Details

International Journal of Contemporary Hospitality Management, vol. 12 no. 2
Type: Research Article
ISSN: 0959-6119

Keywords

Content available
Article
Publication date: 10 May 2011

Catherine Gorrell

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108

Abstract

Details

Strategy & Leadership, vol. 39 no. 3
Type: Research Article
ISSN: 1087-8572

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Article
Publication date: 1 April 1990

Robert Houlton and Annette Thomas

In the mid‐1980s a group of leading British retail companiesjointly identified a mismatch between their graduate recruitmentrequirements and the motivation of graduate…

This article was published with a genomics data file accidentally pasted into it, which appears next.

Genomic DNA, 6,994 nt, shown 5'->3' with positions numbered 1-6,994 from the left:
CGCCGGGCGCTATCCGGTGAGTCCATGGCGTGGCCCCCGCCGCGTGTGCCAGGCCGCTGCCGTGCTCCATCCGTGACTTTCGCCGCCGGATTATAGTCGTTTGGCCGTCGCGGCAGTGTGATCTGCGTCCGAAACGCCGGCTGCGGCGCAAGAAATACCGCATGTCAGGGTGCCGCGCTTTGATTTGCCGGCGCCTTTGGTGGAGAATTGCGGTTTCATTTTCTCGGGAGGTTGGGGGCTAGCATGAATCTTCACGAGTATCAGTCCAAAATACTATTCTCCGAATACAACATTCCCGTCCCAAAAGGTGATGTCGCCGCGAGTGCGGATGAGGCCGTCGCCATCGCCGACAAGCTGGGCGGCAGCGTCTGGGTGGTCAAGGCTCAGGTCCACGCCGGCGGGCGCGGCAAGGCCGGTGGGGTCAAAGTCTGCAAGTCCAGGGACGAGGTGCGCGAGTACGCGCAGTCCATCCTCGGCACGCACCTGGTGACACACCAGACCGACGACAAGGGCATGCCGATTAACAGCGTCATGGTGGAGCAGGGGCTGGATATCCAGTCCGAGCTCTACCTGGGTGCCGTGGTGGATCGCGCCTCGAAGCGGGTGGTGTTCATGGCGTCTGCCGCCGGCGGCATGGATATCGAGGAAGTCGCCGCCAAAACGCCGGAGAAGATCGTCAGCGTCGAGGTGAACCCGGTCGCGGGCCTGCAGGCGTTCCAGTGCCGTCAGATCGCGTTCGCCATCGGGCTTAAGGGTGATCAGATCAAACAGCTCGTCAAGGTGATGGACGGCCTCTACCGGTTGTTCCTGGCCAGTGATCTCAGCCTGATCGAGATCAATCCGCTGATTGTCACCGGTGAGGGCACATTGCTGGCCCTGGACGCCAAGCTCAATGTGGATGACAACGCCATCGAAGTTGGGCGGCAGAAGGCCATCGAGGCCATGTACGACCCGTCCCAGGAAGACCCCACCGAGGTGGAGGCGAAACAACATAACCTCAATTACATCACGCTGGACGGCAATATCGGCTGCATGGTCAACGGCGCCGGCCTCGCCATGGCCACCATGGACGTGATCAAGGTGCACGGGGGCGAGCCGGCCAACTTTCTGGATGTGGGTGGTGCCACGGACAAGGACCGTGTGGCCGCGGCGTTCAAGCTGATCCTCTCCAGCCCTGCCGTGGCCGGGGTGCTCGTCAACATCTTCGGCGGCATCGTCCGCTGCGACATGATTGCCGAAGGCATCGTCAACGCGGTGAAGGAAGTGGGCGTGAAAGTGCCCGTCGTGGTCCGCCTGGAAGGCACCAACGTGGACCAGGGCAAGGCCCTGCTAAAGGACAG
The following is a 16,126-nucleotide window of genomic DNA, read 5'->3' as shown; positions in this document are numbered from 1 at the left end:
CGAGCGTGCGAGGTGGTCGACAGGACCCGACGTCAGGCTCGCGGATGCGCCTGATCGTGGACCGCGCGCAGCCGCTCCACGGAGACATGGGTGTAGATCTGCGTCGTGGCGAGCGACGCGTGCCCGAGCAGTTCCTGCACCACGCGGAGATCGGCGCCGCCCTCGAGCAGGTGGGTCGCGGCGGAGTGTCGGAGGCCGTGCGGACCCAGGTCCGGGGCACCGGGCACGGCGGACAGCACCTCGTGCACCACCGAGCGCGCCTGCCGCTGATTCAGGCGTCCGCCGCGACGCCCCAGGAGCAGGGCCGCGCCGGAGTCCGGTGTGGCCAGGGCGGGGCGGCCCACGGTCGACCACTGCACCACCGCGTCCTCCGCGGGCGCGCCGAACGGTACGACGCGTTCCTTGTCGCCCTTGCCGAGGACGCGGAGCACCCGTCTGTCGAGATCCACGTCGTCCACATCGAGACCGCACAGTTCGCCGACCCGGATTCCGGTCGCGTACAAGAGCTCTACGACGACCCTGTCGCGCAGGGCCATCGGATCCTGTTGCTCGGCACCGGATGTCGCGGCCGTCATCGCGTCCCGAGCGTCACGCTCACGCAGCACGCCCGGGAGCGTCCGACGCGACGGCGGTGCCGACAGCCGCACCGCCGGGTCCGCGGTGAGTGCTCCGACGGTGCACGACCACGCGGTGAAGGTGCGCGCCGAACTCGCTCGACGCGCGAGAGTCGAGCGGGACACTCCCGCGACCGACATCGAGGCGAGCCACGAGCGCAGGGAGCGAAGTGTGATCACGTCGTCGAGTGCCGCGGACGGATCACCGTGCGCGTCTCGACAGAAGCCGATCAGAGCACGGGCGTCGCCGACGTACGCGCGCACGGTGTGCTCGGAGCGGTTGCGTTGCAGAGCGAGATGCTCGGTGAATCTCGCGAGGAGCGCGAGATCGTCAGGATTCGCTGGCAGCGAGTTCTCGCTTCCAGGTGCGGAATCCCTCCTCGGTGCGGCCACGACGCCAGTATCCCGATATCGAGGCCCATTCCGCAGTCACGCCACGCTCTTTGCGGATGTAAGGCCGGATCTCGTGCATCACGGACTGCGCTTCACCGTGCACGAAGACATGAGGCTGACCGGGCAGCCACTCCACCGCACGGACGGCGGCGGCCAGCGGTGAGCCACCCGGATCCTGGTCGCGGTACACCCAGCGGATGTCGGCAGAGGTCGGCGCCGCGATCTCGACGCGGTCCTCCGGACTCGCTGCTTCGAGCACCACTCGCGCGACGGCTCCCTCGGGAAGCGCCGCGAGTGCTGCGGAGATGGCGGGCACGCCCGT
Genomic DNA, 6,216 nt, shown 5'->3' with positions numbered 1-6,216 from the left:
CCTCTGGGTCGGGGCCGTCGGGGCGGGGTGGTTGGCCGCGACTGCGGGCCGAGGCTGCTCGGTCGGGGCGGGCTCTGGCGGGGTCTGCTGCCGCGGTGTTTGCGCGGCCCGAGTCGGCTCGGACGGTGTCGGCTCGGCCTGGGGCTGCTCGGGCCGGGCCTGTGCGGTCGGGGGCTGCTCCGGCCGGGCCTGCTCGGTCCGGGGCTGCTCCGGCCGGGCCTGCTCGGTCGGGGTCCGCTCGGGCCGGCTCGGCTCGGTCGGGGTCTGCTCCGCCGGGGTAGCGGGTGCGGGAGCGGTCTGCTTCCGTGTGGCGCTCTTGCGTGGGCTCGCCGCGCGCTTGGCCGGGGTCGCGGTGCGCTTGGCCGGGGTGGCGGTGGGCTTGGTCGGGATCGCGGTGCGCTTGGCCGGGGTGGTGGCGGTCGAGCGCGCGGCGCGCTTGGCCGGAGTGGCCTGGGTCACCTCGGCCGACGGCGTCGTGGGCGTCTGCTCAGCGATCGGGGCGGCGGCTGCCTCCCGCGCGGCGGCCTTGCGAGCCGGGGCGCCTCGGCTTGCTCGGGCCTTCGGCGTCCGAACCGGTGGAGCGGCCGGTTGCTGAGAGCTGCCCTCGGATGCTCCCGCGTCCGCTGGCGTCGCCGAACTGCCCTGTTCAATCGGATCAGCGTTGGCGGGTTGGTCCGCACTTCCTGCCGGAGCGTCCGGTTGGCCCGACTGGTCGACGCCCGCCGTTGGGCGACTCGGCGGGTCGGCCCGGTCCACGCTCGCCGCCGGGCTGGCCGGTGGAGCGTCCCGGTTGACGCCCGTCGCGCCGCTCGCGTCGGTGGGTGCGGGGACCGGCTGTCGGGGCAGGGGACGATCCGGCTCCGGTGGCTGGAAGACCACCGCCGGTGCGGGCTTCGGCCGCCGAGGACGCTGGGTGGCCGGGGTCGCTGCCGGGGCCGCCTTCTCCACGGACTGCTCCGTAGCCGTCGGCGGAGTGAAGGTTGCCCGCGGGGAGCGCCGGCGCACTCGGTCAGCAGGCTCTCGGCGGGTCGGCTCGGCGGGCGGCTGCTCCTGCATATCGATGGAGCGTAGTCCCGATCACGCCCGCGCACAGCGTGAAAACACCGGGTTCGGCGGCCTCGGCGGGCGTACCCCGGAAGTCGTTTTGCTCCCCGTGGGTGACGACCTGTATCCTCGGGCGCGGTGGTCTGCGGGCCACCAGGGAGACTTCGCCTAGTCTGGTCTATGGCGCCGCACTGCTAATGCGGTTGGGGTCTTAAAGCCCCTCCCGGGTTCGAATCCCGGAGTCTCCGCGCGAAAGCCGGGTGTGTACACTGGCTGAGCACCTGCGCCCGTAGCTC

Abstract

In the mid‐1980s a group of leading British retail companies jointly identified a mismatch between their graduate recruitment requirements and the motivation of graduate applicants and entrants. Many graduate entrants had a personal goal of being appointed to a head office post and many were reluctant to make a long‐term commitment to retail operations management. The analysis of this problem is outlined by a joint‐company working party which recommended the formation of the Consortium of Retail Teaching Companies. It provides reasons why graduate recruitment is considered to be strategic to the future of the industry and outlines the programme of the Consortium since 1988.

Details

International Journal of Retail & Distribution Management, vol. 18 no. 4
Type: Research Article
ISSN: 0959-0552